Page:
Sometimes these secondary-character episodes complicate, rather than augment, a show’s themes. Heroes’ season-one standout “Company Man” not only provides backstory on the mysterious “HRG,” but also it further blurs the line between right and wrong in the show’s moral universe. When Scrubs shifts focus from J.D.’s narration toward the janitor’s (in the first three installments of the “His Story” quadrilogy), it explains what the janitor does all day and filters the central characters through a less flattering prism. Over on Breaking Bad, the fourth-season episode “Hermanos” turns the show’s unflappable, seemingly unfeeling villain into a recognizably human individual not terribly removed from Walter White as he appeared in the pilot. Audiences who spent years wondering when Walter might finally topple Gus Fring were suddenly offered the chance to root for the villain in his quest to avenge the loss of a loved one.
None of these episodes waste viewers’ time, because they all serve story beyond plot. When absorbed and analyzed over the course of several years, plots almost inevitably let an audience down. Some drag out too long, some have poor payoffs, some don’t hold up under scrutiny, and some have endings that are visible from a country mile away. (Paging the sixth season of Dexter.) But stories, by contrast, are messy and have built-in contradictions that are not only allowable, but even necessary. Episodes that highlight the supporting players enrich the world the protagonists inhabit. They can play out anecdotes instead of relaying them briefly in conversation. They can establish context less awkwardly than exposition. They may slow the plot in the short term, but they improve the story over the long haul.
People evolve. They regress. They change. They adapt. Spending time watching that roller-coaster ride unfold is the opposite of watching nothing happening. No one on BTVS knew Xander’s role in “The Zeppo,” but viewers did, which affected their understanding of his character and helped deepen certain interactions without making him spell out his reasons. Knowing more about a character is almost never a bad thing, but the current dominance of plot over story dictates that character knowledge happens almost by accident rather than design in most long-form, serialized narratives.
That isn’t to say secondary-character episodes are inherently perfect. Lost featured two in its final season: the Richard Alpert-centric “Ab Aeterno” and the Jacob/Man In Black saga “Across The Sea.” Lost fooled many people (and sometimes itself) into thinking it was about plot rather than story. But in withholding the backstories of these nominally important characters for so long, Lost actually deprived itself of what could have been interesting long-term examinations of the nature of sin, regret, and familial guilt. Keeping the origin stories secret didn’t serve Lost’s story; it served the plot, which by the sixth season was so weighed down by loose threads, contradictions, and sheer complexity that it ultimately became beside the point entirely. There’s plenty of richness in that final season, and it has nearly nothing to do with the true identity of Adam and Eve in that cave.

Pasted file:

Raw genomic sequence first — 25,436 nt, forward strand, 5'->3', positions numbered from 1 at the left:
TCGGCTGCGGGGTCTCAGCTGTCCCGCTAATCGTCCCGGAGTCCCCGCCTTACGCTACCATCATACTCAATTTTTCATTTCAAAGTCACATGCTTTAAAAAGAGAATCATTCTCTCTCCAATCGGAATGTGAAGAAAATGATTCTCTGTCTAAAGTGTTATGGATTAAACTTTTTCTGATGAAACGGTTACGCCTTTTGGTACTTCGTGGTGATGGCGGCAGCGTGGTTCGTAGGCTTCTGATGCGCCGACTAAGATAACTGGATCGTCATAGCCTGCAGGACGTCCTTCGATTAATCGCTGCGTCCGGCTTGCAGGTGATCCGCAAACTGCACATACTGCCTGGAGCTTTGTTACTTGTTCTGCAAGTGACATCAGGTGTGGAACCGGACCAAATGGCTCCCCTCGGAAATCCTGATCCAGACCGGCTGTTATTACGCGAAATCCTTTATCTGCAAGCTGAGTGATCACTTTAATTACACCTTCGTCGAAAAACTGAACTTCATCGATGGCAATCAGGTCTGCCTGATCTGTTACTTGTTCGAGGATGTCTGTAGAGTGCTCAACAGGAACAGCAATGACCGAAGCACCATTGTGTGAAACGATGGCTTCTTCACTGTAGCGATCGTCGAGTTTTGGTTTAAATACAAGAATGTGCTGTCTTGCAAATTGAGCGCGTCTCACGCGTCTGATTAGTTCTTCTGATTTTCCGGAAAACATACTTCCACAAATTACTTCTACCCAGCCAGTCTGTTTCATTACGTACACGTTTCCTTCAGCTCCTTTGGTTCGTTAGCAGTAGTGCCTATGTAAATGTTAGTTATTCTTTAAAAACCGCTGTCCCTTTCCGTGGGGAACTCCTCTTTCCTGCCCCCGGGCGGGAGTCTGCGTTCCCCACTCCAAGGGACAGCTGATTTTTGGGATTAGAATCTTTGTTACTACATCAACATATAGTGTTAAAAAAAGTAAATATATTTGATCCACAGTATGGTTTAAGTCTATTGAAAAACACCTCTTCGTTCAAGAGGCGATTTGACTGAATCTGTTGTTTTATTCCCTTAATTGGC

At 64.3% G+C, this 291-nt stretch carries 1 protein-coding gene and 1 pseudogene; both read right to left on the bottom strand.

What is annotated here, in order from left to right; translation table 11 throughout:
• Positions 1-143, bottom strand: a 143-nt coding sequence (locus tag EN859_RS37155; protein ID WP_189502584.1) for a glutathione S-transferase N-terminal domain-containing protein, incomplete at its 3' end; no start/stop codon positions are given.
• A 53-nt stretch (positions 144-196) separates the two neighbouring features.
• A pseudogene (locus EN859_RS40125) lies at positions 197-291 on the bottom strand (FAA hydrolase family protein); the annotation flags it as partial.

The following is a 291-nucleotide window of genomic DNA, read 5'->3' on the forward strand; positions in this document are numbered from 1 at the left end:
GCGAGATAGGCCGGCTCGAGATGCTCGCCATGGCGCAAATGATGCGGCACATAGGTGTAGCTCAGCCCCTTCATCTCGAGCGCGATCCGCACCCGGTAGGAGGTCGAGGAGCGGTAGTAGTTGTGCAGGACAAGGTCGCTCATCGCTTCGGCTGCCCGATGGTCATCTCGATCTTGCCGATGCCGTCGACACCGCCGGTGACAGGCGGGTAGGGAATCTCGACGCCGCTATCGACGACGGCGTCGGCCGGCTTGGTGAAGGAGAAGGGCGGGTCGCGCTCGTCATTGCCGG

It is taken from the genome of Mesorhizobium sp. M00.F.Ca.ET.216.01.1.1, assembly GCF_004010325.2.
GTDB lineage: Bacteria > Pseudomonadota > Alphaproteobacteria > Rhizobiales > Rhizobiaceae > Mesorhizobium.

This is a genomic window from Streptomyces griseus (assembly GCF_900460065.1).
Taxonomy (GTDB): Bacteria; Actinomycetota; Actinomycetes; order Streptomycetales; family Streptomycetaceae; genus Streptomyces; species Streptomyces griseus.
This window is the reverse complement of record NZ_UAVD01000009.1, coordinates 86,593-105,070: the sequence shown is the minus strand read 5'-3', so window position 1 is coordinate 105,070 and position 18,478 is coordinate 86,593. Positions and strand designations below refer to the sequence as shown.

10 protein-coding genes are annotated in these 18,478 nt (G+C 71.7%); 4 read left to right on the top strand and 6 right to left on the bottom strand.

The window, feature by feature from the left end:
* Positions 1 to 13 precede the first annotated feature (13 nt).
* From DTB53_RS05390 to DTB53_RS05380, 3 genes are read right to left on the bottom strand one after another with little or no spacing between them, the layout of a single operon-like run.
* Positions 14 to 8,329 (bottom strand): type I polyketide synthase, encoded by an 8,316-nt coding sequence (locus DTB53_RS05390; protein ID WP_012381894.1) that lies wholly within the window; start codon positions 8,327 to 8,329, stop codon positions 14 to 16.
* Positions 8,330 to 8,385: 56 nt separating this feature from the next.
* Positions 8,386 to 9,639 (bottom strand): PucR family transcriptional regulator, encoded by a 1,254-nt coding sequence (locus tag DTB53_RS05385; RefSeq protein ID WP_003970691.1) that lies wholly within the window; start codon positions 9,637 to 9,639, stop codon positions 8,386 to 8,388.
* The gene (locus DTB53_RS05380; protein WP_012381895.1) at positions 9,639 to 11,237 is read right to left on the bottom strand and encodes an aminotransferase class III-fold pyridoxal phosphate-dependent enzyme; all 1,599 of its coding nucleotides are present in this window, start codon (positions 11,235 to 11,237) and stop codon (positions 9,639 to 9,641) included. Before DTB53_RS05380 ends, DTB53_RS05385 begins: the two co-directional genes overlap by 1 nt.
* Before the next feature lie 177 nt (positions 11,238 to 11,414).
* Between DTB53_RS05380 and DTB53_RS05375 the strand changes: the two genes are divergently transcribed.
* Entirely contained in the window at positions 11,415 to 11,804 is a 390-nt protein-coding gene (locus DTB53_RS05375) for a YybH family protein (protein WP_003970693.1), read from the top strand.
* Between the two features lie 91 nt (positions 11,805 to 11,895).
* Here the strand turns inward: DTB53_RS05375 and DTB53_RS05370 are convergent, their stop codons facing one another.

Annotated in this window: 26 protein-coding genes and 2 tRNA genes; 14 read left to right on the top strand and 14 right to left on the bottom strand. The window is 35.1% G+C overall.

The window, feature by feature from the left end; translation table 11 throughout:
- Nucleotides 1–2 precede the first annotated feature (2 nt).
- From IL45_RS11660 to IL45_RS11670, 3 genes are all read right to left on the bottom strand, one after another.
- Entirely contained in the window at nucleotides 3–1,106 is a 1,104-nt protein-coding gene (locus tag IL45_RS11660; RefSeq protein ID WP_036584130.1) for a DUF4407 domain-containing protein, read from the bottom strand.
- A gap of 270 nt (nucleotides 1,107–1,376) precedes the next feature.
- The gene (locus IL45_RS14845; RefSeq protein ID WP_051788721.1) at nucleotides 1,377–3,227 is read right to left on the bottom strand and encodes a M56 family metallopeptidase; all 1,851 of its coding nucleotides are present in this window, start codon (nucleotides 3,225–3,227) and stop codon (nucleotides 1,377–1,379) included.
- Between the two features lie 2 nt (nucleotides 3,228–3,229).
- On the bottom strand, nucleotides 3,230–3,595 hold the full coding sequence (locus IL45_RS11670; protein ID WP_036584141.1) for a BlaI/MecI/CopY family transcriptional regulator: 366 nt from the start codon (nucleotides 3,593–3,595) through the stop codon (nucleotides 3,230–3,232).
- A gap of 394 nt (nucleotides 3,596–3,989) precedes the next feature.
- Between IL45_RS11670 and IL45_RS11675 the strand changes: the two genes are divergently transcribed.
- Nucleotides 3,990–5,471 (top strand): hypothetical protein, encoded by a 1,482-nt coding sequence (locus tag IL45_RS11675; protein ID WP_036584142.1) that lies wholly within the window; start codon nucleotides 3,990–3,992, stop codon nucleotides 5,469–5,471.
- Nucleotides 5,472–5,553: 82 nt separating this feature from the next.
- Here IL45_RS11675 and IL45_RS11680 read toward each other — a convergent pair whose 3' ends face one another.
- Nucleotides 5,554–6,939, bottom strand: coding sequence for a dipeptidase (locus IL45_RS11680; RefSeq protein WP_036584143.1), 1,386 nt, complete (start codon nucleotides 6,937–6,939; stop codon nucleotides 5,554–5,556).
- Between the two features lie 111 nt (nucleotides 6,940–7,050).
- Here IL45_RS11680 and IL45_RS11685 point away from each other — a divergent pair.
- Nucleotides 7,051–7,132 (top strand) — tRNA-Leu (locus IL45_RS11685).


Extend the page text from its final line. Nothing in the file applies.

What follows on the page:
Would those origin-story episodes have worked better earlier in the show’s run? Such Monday-morning quarterbacking seems pointless, but nothing would have been lost if those episodes been excised. Learning about Richard’s apparent immortality informed viewers’ understanding of the past, but did little to assist any understanding of him in the show’s present-day timeline. Keeping Jacob and The Man In Black shrouded in secrecy fueled viewers’ imaginations at the time, but for people binge-watching the series now, that choice distracts from the show’s main attraction: the passengers of Flight 815, who forged a place for themselves through their time together on the island. Their plot wasn’t always clean, concise, or consistent. But their story, started long before they crashed and continuing long after they left the island, was beautiful from start to finish. In print form, Lost’s plot would look like the novel House Of Leaves. But Lost’s story is elegantly simple: They lived together so none had to die alone. The end.
Plot is clever and often surprising. But few things surprise more than a non-obvious choice to a complex problem that doesn’t directly serve the plot. Understanding when to deviate from the established path is key for any show’s long-term success. It’s a scary proposition, but it can yield impressive entertainment. It isn’t just the show’s perspective that changes when it examines its world through a new set of eyes: The viewers’ perspective can change as well. There are stories everywhere. We not only need to know where to look, but how to look as well.